Property and IP top of Osborne's Autumn Statement?

Helping SMEs to remain competitive in a tough economy and a few swipes at maligned multi-nationals will this year contrast with last year's 'pasty tax' statement.

by Francesca Lagerberg

Compared to the ‘omnishambles’ budget in March, the 2012 Autumn Statement is likely to be more about the patent box initiative and property tax than pasty taxes. Of particular interest to many UK business owners worried about trying to compete on an equal footing with big global corporates will be measures to tackle tax avoidance. There is likely to be a swipe at global organisations with a high UK presence but low tax bills, although it is probably too early to see concrete measures announced. We can also expect refinements to the General Anti-Abuse Rule (GAAR), issued a few months ago, designed to challenge the more aggressive forms of tax planning.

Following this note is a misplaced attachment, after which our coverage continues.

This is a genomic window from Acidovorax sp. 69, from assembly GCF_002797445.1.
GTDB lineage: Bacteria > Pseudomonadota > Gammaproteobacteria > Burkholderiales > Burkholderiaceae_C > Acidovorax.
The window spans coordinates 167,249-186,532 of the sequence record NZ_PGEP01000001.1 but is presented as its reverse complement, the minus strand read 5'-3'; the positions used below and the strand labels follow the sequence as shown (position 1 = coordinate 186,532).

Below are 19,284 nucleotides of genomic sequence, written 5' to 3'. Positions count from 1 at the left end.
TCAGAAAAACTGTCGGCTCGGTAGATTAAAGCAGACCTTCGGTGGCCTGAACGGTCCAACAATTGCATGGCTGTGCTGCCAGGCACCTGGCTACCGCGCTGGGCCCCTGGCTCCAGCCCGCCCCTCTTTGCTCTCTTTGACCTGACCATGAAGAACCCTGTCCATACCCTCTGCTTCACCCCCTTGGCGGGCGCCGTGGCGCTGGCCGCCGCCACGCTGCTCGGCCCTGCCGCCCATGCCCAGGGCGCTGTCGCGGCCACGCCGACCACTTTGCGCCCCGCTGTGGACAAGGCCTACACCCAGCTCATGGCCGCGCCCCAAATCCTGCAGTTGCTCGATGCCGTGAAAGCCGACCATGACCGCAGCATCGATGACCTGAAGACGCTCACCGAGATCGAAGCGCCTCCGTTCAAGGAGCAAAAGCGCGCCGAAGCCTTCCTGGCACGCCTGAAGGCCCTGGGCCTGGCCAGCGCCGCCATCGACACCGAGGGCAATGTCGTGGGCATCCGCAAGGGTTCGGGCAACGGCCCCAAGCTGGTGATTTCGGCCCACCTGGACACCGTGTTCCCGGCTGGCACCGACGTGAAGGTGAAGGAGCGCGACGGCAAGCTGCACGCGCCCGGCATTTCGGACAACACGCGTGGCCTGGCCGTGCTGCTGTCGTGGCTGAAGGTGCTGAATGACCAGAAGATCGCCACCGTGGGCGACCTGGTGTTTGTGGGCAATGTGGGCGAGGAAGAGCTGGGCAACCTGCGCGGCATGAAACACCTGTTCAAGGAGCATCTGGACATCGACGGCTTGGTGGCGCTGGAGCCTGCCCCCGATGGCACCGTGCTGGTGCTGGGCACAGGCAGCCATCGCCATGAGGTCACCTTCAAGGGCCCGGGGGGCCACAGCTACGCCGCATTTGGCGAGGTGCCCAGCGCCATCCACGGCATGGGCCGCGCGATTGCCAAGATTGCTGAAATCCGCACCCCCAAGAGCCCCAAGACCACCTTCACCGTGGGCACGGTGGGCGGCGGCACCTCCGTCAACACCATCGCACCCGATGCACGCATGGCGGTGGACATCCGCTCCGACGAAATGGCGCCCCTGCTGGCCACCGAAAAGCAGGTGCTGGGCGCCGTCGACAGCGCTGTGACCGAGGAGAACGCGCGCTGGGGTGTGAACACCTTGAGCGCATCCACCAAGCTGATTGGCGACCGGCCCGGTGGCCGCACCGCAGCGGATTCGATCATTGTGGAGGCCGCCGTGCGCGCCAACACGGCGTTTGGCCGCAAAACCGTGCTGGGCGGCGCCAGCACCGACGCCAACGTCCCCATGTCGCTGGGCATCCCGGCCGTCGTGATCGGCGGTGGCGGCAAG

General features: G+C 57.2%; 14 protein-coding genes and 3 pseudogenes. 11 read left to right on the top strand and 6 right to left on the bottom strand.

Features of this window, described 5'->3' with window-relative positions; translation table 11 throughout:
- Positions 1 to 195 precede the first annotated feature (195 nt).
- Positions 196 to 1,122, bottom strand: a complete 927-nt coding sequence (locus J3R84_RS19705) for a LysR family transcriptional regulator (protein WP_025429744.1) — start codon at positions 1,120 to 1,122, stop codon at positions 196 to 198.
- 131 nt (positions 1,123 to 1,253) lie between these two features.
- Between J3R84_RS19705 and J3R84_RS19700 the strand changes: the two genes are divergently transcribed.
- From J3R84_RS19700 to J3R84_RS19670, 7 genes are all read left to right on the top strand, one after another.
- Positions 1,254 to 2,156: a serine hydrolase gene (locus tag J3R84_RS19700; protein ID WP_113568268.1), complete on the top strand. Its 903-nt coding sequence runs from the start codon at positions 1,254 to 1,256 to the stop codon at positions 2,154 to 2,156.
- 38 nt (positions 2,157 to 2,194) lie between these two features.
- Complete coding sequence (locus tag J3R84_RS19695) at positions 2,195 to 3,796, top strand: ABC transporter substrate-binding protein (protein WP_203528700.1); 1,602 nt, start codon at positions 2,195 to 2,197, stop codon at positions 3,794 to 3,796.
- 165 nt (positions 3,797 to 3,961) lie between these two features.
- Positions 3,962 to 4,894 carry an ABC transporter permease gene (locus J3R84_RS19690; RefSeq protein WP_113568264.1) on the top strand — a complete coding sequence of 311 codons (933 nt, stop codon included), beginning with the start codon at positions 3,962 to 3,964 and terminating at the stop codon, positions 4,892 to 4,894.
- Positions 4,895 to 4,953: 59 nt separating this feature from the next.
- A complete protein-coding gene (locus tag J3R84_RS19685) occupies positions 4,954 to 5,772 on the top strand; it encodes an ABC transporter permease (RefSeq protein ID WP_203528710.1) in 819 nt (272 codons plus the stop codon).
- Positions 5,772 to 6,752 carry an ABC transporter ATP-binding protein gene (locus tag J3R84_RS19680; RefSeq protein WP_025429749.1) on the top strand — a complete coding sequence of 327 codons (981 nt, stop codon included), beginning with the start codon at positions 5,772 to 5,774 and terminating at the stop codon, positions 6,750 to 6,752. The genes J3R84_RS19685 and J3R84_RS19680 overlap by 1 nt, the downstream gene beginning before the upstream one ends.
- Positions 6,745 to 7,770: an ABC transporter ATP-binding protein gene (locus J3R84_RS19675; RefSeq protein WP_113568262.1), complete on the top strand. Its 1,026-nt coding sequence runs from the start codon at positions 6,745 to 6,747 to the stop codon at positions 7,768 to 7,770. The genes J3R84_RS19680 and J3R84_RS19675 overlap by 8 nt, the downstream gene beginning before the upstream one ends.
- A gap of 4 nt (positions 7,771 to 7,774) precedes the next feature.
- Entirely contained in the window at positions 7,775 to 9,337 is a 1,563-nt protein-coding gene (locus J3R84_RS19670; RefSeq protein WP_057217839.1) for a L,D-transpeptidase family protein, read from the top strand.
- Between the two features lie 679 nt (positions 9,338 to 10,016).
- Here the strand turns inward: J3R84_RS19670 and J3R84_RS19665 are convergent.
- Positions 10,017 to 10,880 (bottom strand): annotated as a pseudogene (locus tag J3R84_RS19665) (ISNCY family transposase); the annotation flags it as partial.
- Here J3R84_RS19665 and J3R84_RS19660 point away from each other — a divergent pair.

On this note, we already know there are plans to introduce special tax rules around intellectual property (the 'patent box') and to increase UK competitiveness (the 'controlled foreign company' rules) from 2013. However, we have also seen a falling corporation tax for several years in a row. Will the Chancellor be paving the way for another cut of the mainstream rate? And if so, how will he pay for it? We should get some indication of whether this issue is going to be notched up another time.

Successful business owners and high earners will also be keeping an eye on any potential changes that may affect them personally, and we expect the chancellor to respond to a number of the proposals consulted on over the summer. In particular, there may be further announcements in relation to residential property, although it doesn’t look like the Liberal Democrat-favoured ‘mansion tax’ will not appear itself in the statement. 

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